“You’re up first,” Mike points at me. The room goes quiet as my fellow campmates watch intently from their seats on the floor. The large roof with a bubble-like top disappears as do Mike’s next words. My insides start to scream. They are spinning round and round, running into walls. My mind is a blur, traveling faster than a bullet.

I can’t believe I’m actually attempting this. I can do the regular swing from my hands and hang from my knees. But I don’t think I can do this. They want me to swing and grab onto someone else on a different swing! Are they out of their mind? Why me? I don’t think I’m ready for this. I’m going to fail!

I slowly rise, as do my nerves. I walk across the hot room over to the bucket by the epic ladder, and stick my hands in. I rub the white powdery chalk on my hands, but it doesn’t last long on my sweaty palms. As I pull them out, Abraham reminds me, “Put it on your wrists.” My last shred of confidence drips off my hands.

I think of when I first attempted to swing on the trapeze bar. I go through each step. First, I jump off on “hut.” Next, I pull my legs up, hook them on the swing, and let go with my hands. Then, I have to add in the grab. Wait… I feel like I’m missing something really important. I don’t remember!

Even more fear begins to leak through my body, making my hands shake and turning my mind into a deep, dark pool of fears and nightmares. I swim through my thoughts, choking on the images that crawl through my brain. I can vividly see myself falling and breaking my neck. I focus on the idea of being unable to get my legs over and completely failing.

I snap into the harness and begin to climb to my end.

My foot slips on the ladder. My mind jumps at the opportunity, making me even more nervous. What if I fall just going up the ladder? I would die of embarrassment! Or what if I trip on the platform and fall off into the net without even swinging? Scenario after scenario pops into my head.

I slowly stumble up the last few steps, clinging to the side of the 23-rung ladder. I wrap my hands around the top and pull myself onto the platform as the cables pull across my body, twisting me into uncomfortable positions. I grip the arched ladder so tightly that my hands begin to camouflage with the white paint.

“Come on around,” says Michelle. She gives me a reassuring smile as I shuffle around trying not to publicize one of my very common clumsy slips. She hooks on the new flying cable as I wrap my toes around the edge and try not to look down. But my eyes wander and the long painful drop is all I can think about, all I can see.

You can do this, I try to tell myself. Don’t worry! You’ll be fine! It doesn’t work.

I grip the rope on the platform with my left hand, and straighten my back like I do every time my mother walks in the room.

Michelle pulls in the swing and I grab it with my right hand. She holds onto my harness as I let go of the rope, snatch onto the bar with my left hand, and shuffle my hands back and forth. My heart pounds and all the sounds around me travel in one ear and out the other.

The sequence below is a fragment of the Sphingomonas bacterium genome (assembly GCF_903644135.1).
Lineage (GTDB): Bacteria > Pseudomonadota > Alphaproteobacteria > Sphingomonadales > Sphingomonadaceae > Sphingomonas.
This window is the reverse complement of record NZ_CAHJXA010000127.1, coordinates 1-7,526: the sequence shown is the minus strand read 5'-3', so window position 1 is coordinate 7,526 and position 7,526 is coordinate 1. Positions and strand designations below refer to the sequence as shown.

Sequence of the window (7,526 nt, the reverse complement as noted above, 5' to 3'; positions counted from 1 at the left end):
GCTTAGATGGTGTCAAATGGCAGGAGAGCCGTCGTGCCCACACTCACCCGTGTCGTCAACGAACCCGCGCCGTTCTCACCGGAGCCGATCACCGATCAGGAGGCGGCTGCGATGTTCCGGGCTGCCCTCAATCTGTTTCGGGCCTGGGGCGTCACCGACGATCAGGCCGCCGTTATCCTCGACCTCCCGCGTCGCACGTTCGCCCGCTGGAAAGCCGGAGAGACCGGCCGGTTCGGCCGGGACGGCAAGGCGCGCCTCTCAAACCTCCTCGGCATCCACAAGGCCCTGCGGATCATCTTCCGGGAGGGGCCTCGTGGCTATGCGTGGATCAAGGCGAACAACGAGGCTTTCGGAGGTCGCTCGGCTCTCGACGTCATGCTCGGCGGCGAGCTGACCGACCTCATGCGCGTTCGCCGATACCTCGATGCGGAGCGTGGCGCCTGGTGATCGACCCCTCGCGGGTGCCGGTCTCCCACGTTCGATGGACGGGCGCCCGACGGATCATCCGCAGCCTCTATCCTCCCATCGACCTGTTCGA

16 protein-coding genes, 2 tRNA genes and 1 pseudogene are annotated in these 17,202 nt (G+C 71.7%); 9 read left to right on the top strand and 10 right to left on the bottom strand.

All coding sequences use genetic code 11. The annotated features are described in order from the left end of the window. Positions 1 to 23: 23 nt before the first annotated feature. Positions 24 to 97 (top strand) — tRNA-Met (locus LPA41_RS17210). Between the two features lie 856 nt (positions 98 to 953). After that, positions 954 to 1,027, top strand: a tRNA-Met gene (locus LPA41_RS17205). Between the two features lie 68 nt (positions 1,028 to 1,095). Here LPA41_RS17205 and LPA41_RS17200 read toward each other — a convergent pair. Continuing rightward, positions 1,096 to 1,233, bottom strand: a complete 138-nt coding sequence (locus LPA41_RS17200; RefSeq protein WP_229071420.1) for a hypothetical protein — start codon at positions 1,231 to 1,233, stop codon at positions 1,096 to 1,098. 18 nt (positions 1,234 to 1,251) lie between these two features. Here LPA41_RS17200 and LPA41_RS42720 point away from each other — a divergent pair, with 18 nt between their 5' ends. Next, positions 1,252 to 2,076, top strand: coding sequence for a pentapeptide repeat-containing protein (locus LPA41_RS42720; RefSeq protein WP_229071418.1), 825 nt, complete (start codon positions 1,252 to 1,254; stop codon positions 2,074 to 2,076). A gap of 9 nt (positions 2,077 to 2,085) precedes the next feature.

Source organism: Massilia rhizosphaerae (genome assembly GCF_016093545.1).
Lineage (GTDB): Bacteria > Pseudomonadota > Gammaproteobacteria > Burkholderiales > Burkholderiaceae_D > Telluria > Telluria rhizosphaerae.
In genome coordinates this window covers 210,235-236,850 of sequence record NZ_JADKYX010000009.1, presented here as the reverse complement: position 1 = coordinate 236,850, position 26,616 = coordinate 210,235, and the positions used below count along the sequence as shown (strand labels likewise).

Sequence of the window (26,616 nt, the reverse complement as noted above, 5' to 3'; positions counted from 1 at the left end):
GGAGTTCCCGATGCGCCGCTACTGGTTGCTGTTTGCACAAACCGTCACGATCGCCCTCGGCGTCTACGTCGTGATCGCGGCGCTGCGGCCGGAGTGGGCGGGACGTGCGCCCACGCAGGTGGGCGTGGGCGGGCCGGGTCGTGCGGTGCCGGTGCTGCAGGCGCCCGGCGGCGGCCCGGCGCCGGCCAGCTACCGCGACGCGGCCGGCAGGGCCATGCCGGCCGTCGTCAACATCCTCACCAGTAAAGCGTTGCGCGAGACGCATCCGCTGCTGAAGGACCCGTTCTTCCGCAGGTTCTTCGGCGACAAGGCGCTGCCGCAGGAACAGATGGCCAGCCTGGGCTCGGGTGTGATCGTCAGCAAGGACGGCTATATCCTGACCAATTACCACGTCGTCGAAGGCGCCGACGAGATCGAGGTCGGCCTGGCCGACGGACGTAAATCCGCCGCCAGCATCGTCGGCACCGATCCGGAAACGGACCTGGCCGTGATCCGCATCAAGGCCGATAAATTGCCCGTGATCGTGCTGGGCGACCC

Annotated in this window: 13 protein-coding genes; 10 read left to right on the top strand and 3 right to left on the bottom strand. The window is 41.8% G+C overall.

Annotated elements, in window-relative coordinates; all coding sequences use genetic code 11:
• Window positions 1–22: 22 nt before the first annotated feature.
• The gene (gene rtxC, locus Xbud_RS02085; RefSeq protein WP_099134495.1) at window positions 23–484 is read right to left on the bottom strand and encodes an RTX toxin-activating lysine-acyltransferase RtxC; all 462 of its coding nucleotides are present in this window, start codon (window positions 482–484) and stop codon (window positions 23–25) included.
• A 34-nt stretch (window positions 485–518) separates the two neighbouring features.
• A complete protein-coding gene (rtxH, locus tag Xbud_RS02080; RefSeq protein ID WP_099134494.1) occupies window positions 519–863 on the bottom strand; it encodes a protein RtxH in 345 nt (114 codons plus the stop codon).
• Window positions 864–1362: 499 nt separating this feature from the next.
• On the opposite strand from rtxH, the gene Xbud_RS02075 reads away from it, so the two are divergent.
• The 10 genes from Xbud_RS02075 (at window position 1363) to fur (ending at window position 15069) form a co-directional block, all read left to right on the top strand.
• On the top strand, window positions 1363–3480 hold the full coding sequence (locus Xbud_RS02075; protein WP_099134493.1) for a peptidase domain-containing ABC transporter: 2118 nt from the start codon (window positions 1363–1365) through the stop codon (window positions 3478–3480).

“Ready!” I bend my knees to get a good push off as Teresa, the worker on the other swing across the net, flips upside down and begins to swing faster. I’m panicking inside and I can’t breathe.

Michelle’s mouth forms around the word. The word that means it’s my time to shine. Or, it’s my time to fail. “HUT!”

Before I know what I’m doing, I push off the safe platform and fly through the air. All sounds are silenced by the whooshing of my body soaring and the wind whipping past my ears. The helper yells out instructions to me, but her voice just comes across as random sounds and gibberish. Somehow, my body instinctively knows what she’s saying.

I pull my legs up, feeling a tension in my stomach as I lift my legs to my chest. I almost flip all the way over but I am able to hook my legs around the bar. As I reach the peak of my swing I pull together all of my courage and let go of the bar with my sweaty hands. I arch my back, reaching for the hands I know are somewhere near me.

This is the moment that counts. I stretch my hands out in an L shape and reach out for the possibility of greatness. I see it flying towards me.

I feel something wrap around my bare wrists. It feels as good as a hug, warm and comforting. A smile spreads across my face faster than a rocket. My insides fill with bubbly happiness.

I finally come back to reality: I wrap my fingers around Teresa’s strong arms, and unhook my legs ungracefully. The bar swings back as I fly in the opposite direction.

“Let go,” yells a voice from below me. I let go of her arms and fall into the net. I stumble to my feet, after an awkward landing, and stagger over the net, to the side. I flip over the side clumsily, with the cables wrapping around my body uncomfortably. I am unhooked and I trip over to my seat.

As I think about my crazy experience, it’s hard to remember all the details of the actual flight. I was so focused, I didn’t even notice the reaction of the people around me. I wonder if it looked good. It seems like I flew in slow motion when I think back to the experience, but in reality it was over in seconds. Even now the joy of completing the actual trick still shines on my face.

AUTHOR
Alexandra Z.
9th Grade

Boston & Beyond
Polished Piece

Summer Ink will not be holding its summer program in 2024. We will update our site when the program is back. Thank you for your interest; please email info@summerink.org with any questions.
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